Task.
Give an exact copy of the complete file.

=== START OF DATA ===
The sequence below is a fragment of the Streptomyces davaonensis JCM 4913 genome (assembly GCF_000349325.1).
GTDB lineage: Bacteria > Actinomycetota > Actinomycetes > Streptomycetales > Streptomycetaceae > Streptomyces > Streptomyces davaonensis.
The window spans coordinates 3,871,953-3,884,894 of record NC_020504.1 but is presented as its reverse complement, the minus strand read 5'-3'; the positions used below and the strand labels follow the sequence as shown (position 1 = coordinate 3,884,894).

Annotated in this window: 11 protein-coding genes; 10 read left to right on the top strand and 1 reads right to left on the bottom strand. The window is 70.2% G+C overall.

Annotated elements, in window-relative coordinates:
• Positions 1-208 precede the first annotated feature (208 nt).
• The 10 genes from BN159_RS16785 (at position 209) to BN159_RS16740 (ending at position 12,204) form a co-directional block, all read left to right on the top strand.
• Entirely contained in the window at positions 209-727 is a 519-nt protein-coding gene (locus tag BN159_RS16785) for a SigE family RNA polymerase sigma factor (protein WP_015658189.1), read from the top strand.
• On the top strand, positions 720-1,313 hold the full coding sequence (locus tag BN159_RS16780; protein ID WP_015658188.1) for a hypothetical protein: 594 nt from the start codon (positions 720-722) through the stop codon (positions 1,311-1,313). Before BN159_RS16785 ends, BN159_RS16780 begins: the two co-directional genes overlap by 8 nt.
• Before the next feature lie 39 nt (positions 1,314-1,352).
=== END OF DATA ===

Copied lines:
The sequence below is a fragment of the Streptomyces davaonensis JCM 4913 genome (assembly GCF_000349325.1).
GTDB lineage: Bacteria > Actinomycetota > Actinomycetes > Streptomycetales > Streptomycetaceae > Streptomyces > Streptomyces davaonensis.
The window spans coordinates 3,871,953-3,884,894 of record NC_020504.1 but is presented as its reverse complement, the minus strand read 5'-3'; the positions used below and the strand labels follow the sequence as shown (position 1 = coordinate 3,884,894).

Annotated in this window: 11 protein-coding genes; 10 read left to right on the top strand and 1 reads right to left on the bottom strand. The window is 70.2% G+C overall.

Annotated elements, in window-relative coordinates:
• Positions 1-208 precede the first annotated feature (208 nt).
• The 10 genes from BN159_RS16785 (at position 209) to BN159_RS16740 (ending at position 12,204) form a co-directional block, all read left to right on the top strand.
• Entirely contained in the window at positions 209-727 is a 519-nt protein-coding gene (locus tag BN159_RS16785) for a SigE family RNA polymerase sigma factor (protein WP_015658189.1), read from the top strand.
• On the top strand, positions 720-1,313 hold the full coding sequence (locus tag BN159_RS16780; protein ID WP_015658188.1) for a hypothetical protein: 594 nt from the start codon (positions 720-722) through the stop codon (positions 1,311-1,313). Before BN159_RS16785 ends, BN159_RS16780 begins: the two co-directional genes overlap by 8 nt.
• Before the next feature lie 39 nt (positions 1,314-1,352).